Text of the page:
Plus Size Model Tess Holiday Discusses Eating Disorder On ‘Tamron Hall Show’

Plus-size model, Tess Holliday, joined the Monday, March 7 edition of “Tamron Hall” for a daytime exclusive interview about her anorexia diagnosis. Holliday opened up about what led to the eating disorder and why she had a setback after going public with the diagnosis. Tamron also sat down with R&B star K. Williams, who reflected on the plastic surgery that almost took her life and how the experience led to her new show, “Killer Body.”

Tess Holliday on the setback she faced after going public with her diagnosis:

“Well, I wasn’t quite expecting it to blow up in the way that it did. I wasn’t expecting everyone to talk about it around the world for weeks and months even. It basically caused me to stop taking care of myself in the way that I had been. I stopped feeding myself properly. I kind of got really depressed. I just really regressed into behaviors that weren’t healthy for me and I, it’s even hard to talk about now, I wish that I just would have waited a little bit longer because I wasn’t fully prepared. And I also didn’t realize when I talked about it that we don’t really discuss folks that are experiencing my type of eating disorder in larger bodies because you look at fat bodies and you just all of a sudden say, ‘well you’re healthy and all you do is sit around and eat,’ but for the world to say that all I’m doing is sitting around and eat when I’m starving was horrible because anybody, any size can starve, and we’re just conditioned to not care about folks in larger bodies, so to just toss us away like we don’t belong, like we don’t matter and it’s exhausting.”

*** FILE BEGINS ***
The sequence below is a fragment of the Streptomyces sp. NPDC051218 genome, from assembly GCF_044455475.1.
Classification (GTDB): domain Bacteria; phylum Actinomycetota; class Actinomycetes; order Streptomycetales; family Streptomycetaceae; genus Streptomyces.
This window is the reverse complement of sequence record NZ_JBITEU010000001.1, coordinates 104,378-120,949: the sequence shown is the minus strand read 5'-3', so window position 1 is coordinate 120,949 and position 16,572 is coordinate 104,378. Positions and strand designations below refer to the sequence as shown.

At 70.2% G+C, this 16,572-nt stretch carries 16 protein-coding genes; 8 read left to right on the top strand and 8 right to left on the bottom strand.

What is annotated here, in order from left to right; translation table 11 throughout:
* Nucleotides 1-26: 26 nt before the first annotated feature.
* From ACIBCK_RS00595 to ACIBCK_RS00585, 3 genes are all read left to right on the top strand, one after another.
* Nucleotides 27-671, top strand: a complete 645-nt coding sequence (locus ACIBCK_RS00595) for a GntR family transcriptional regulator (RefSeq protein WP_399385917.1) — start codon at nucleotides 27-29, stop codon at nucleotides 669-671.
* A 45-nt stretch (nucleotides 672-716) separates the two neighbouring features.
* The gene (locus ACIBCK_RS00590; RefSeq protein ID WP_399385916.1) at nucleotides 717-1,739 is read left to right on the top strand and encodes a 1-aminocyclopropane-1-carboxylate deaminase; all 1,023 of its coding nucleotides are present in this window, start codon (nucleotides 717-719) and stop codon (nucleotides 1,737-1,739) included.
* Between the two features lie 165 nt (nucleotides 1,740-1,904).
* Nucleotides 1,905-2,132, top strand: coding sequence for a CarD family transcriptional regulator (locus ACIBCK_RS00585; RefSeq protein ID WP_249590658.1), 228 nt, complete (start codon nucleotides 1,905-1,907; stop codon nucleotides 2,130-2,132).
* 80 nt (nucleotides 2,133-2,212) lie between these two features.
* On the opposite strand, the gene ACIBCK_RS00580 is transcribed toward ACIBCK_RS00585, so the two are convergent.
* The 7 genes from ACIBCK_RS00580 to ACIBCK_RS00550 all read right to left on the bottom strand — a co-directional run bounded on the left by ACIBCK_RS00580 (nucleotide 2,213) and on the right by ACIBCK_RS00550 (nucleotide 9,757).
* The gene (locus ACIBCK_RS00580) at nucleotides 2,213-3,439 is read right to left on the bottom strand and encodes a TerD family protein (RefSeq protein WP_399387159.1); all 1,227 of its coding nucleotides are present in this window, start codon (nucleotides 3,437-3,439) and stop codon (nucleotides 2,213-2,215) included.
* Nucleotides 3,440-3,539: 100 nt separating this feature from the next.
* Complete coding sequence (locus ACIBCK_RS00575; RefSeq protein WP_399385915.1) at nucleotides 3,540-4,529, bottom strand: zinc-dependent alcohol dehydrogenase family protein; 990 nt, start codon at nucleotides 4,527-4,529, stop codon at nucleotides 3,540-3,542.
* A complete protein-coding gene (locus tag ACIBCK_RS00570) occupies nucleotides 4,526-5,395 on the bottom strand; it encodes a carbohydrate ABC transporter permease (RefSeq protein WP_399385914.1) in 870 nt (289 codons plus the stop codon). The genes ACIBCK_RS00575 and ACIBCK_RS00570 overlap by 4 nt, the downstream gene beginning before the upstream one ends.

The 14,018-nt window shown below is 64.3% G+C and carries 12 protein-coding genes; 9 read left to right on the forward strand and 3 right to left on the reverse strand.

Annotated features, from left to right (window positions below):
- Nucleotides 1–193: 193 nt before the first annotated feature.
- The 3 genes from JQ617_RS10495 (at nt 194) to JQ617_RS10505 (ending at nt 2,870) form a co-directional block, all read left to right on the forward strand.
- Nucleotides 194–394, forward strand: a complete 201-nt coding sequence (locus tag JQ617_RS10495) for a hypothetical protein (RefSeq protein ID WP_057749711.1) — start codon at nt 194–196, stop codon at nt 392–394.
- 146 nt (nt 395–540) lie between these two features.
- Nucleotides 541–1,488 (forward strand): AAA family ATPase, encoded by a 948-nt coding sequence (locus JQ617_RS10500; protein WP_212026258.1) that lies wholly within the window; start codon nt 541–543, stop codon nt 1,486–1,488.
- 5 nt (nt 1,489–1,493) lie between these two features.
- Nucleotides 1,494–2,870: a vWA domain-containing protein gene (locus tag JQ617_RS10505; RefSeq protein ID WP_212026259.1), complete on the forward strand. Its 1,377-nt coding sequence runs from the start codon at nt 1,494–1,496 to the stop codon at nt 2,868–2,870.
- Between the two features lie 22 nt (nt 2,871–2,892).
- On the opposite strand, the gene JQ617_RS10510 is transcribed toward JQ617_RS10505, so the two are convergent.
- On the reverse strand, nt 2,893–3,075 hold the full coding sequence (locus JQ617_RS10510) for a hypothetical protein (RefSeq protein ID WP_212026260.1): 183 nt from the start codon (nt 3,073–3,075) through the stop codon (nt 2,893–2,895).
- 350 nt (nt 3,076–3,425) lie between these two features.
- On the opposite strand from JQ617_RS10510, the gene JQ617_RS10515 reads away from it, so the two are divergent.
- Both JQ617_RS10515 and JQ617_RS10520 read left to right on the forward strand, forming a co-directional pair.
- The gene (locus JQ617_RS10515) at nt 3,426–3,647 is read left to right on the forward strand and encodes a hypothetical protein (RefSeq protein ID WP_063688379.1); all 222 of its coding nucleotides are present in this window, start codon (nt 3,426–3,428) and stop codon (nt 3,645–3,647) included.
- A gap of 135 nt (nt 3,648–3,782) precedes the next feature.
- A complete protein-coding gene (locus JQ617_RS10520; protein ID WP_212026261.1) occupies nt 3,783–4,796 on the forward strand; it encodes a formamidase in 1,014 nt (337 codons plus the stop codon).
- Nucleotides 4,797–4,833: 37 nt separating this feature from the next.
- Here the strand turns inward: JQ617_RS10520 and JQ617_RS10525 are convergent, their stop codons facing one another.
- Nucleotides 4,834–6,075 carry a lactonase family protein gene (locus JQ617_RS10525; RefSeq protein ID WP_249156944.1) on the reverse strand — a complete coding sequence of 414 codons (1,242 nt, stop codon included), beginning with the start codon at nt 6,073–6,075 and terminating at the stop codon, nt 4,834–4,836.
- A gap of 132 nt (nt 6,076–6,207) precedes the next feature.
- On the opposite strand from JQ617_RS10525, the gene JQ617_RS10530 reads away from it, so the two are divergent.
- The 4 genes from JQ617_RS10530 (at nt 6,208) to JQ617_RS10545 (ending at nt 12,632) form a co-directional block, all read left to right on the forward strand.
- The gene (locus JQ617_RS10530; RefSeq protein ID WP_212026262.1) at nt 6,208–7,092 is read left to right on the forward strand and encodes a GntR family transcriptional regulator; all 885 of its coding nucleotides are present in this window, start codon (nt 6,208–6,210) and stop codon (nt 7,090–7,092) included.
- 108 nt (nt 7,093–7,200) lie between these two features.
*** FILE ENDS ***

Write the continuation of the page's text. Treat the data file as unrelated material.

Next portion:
Tess Holliday on what led to her eating disorder:

“During the pandemic it caused me to slow down like it did most of us and I started really examining how I was feeding my body, or the lack thereof. And I met, who I now work with, my dietitian Anna Sweeney. I met her through a conference that we did, a virtual conference, and I reached out to her and I said, ‘I think I need help.’ And when I reached out to her, I thought that I was over-eating. I thought that I was binge-eating. I thought that it was everything but what she said and about five months into our sessions she said, ‘I can’t diagnose you properly, but if I could, I would diagnose you as anorexia nervosa.’ And I was sitting on the kitchen counter and I remember her saying it and I just laughed. I went, ‘No,’” When asked why she reacted that way Holliday replied, “Because look at me, I was like, ‘I’m fat.’ Like when you think of the term anorexia, you associate it with emaciated bodies. I had no idea that it could be me. And then I just was flooded with all kinds of feelings because I thought, ‘If I would have known that this was a possibility, I could have gotten help sooner. If there wasn’t so much weight-biased stigma in the medical industry, someone could have helped me before I got to this point.’”

Tess Holliday on why she felt like she didn’t deserve to eat:

“There was never a necessary desire to be thin. It was, if I really break it down, it was that I felt like I didn’t deserve to eat and I didn’t deserve to feed my body because when you grow up in a world where you are told that ‘you shouldn’t eat this, don’t eat that, be careful with this’ – when you have people policing and monitoring everything you put in your body, of course you have distorted relationship with food. So in my head, I would say, ‘oh I’ll just eat later. I’ll eat later. I’ll do this later.’ And it wasn’t until I actually got the diagnosis that I started realizing, ‘Wait, I don’t feed my body properly and I feed everyone around me and I leave nothing for myself.’” She continued, ‘Yeah, because people just look at me and they’re like, ‘oh, just go eat another Big Mac and I’m like, baby, I just had my first Big Mac a month ago.’”

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